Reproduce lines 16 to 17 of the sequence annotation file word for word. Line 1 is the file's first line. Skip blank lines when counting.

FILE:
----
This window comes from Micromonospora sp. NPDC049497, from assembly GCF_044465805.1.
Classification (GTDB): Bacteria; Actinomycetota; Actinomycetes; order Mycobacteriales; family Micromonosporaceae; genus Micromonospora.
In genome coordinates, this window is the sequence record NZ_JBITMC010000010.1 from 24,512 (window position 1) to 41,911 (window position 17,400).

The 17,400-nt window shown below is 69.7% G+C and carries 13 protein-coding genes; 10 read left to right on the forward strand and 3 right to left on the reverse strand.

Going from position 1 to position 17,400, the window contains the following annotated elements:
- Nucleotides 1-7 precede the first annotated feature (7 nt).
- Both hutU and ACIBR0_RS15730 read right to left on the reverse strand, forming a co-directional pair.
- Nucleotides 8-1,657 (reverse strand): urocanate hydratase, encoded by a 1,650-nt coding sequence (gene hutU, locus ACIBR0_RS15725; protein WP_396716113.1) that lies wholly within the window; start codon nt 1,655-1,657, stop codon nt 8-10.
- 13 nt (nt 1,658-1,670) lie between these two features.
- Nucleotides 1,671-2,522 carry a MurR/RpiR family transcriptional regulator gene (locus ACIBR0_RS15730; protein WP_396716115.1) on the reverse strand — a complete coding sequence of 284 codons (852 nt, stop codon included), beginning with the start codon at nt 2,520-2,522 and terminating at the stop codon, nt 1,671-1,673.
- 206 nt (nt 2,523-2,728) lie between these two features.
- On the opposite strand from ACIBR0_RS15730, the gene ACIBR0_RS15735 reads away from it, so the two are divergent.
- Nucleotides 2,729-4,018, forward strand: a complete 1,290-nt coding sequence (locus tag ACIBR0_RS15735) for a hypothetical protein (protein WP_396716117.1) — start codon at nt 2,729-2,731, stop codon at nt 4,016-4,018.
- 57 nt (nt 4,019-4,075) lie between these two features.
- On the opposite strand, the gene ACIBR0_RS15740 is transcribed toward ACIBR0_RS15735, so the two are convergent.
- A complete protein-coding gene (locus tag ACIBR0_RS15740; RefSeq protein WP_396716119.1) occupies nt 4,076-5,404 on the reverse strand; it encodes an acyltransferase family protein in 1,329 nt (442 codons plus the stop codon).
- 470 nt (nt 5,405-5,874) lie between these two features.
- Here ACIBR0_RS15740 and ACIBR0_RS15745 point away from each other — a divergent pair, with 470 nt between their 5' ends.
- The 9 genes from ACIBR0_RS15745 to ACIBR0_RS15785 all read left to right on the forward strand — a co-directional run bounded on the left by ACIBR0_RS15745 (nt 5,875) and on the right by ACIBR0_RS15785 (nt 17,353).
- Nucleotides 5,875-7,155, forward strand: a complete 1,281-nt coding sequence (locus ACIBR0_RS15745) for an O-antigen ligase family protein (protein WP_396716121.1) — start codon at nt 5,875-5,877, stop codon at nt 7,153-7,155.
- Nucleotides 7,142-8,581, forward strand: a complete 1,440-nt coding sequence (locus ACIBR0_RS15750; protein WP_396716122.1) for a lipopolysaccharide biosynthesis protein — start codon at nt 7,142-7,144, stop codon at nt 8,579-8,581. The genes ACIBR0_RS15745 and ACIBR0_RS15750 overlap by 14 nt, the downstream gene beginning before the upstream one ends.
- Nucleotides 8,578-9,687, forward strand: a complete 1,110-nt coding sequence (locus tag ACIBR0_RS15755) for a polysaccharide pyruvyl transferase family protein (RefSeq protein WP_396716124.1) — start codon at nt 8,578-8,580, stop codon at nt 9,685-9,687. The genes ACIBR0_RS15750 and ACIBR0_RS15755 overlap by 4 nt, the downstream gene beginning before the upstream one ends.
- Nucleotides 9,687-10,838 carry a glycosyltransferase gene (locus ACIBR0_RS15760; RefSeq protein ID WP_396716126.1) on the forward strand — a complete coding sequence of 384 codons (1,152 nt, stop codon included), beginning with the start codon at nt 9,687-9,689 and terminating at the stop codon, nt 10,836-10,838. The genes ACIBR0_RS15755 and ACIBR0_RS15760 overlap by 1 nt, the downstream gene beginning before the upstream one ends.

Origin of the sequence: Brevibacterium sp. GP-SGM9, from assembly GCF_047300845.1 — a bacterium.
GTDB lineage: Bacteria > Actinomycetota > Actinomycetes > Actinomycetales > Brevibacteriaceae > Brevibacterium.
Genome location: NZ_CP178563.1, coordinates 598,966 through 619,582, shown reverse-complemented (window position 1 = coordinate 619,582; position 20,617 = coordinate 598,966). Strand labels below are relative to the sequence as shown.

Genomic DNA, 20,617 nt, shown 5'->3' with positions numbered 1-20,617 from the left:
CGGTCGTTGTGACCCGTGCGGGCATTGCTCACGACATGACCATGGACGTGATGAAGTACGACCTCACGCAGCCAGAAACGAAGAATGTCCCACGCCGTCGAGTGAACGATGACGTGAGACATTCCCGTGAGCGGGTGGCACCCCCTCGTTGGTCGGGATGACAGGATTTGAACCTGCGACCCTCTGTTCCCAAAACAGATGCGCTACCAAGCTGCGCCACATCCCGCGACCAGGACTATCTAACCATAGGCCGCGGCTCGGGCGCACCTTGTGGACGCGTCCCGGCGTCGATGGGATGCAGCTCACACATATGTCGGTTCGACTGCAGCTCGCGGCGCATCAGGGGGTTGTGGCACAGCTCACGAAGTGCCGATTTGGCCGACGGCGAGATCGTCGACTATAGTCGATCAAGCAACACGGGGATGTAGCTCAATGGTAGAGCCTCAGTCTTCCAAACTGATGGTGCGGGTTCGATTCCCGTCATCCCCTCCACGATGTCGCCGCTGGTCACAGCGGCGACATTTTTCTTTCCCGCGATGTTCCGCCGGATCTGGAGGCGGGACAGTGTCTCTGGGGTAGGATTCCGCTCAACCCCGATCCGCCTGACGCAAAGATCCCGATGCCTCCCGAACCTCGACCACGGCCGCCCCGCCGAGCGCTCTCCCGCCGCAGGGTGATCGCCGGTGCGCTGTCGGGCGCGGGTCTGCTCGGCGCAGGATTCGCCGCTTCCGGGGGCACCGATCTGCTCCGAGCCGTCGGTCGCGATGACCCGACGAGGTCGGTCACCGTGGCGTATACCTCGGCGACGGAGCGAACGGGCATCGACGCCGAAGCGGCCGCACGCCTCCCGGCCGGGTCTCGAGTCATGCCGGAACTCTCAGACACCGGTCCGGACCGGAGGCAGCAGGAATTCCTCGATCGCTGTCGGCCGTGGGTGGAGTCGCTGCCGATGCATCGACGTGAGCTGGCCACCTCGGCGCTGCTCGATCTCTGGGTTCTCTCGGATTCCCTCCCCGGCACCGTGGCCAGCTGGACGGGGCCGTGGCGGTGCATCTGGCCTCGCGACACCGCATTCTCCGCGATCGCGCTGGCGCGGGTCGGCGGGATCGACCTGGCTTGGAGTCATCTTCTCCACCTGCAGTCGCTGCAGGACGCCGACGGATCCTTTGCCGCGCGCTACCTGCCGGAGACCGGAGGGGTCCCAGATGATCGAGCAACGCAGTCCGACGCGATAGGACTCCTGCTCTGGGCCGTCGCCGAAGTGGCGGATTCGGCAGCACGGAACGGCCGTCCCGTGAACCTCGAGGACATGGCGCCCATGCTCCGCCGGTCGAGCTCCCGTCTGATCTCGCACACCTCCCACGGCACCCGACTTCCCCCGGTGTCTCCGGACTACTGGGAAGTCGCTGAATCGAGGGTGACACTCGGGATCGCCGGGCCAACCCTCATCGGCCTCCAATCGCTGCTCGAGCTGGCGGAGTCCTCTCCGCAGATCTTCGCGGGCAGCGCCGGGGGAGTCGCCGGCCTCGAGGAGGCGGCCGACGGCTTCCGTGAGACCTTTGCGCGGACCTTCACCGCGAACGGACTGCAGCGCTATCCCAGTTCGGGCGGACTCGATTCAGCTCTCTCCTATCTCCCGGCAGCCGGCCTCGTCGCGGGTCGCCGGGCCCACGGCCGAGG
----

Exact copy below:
- A complete protein-coding gene (locus tag ACIBR0_RS15740; RefSeq protein WP_396716119.1) occupies nt 4,076-5,404 on the reverse strand; it encodes an acyltransferase family protein in 1,329 nt (442 codons plus the stop codon).
- 470 nt (nt 5,405-5,874) lie between these two features.